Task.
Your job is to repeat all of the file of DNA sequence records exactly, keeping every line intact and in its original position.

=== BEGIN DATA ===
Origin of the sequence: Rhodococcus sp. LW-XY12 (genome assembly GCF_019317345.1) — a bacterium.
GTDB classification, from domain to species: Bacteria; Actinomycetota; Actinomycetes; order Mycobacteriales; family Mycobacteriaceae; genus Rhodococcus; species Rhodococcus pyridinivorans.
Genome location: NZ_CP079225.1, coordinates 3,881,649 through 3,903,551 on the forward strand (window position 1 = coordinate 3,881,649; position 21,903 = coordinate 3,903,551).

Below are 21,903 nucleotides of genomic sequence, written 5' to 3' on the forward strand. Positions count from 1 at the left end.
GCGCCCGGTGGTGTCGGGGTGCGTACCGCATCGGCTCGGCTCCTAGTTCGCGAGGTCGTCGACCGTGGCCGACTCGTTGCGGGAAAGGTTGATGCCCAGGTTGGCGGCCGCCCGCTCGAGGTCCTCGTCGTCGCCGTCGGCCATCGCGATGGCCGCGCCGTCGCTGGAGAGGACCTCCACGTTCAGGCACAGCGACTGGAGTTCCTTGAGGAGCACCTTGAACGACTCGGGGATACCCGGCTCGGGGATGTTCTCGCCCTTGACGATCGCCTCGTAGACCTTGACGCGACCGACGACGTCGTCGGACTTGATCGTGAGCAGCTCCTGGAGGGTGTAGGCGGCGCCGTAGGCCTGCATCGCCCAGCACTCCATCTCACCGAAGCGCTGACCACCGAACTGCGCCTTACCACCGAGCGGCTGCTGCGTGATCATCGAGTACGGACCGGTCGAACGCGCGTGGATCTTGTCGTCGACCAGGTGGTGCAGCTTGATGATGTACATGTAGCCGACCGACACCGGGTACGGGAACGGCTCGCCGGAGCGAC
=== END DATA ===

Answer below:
Origin of the sequence: Rhodococcus sp. LW-XY12 (genome assembly GCF_019317345.1) — a bacterium.
GTDB classification, from domain to species: Bacteria; Actinomycetota; Actinomycetes; order Mycobacteriales; family Mycobacteriaceae; genus Rhodococcus; species Rhodococcus pyridinivorans.
Genome location: NZ_CP079225.1, coordinates 3,881,649 through 3,903,551 on the forward strand (window position 1 = coordinate 3,881,649; position 21,903 = coordinate 3,903,551).

Below are 21,903 nucleotides of genomic sequence, written 5' to 3' on the forward strand. Positions count from 1 at the left end.
GCGCCCGGTGGTGTCGGGGTGCGTACCGCATCGGCTCGGCTCCTAGTTCGCGAGGTCGTCGACCGTGGCCGACTCGTTGCGGGAAAGGTTGATGCCCAGGTTGGCGGCCGCCCGCTCGAGGTCCTCGTCGTCGCCGTCGGCCATCGCGATGGCCGCGCCGTCGCTGGAGAGGACCTCCACGTTCAGGCACAGCGACTGGAGTTCCTTGAGGAGCACCTTGAACGACTCGGGGATACCCGGCTCGGGGATGTTCTCGCCCTTGACGATCGCCTCGTAGACCTTGACGCGACCGACGACGTCGTCGGACTTGATCGTGAGCAGCTCCTGGAGGGTGTAGGCGGCGCCGTAGGCCTGCATCGCCCAGCACTCCATCTCACCGAAGCGCTGACCACCGAACTGCGCCTTACCACCGAGCGGCTGCTGCGTGATCATCGAGTACGGACCGGTCGAACGCGCGTGGATCTTGTCGTCGACCAGGTGGTGCAGCTTGATGATGTACATGTAGCCGACCGACACCGGGTACGGGAACGGCTCGCCGGAGCGAC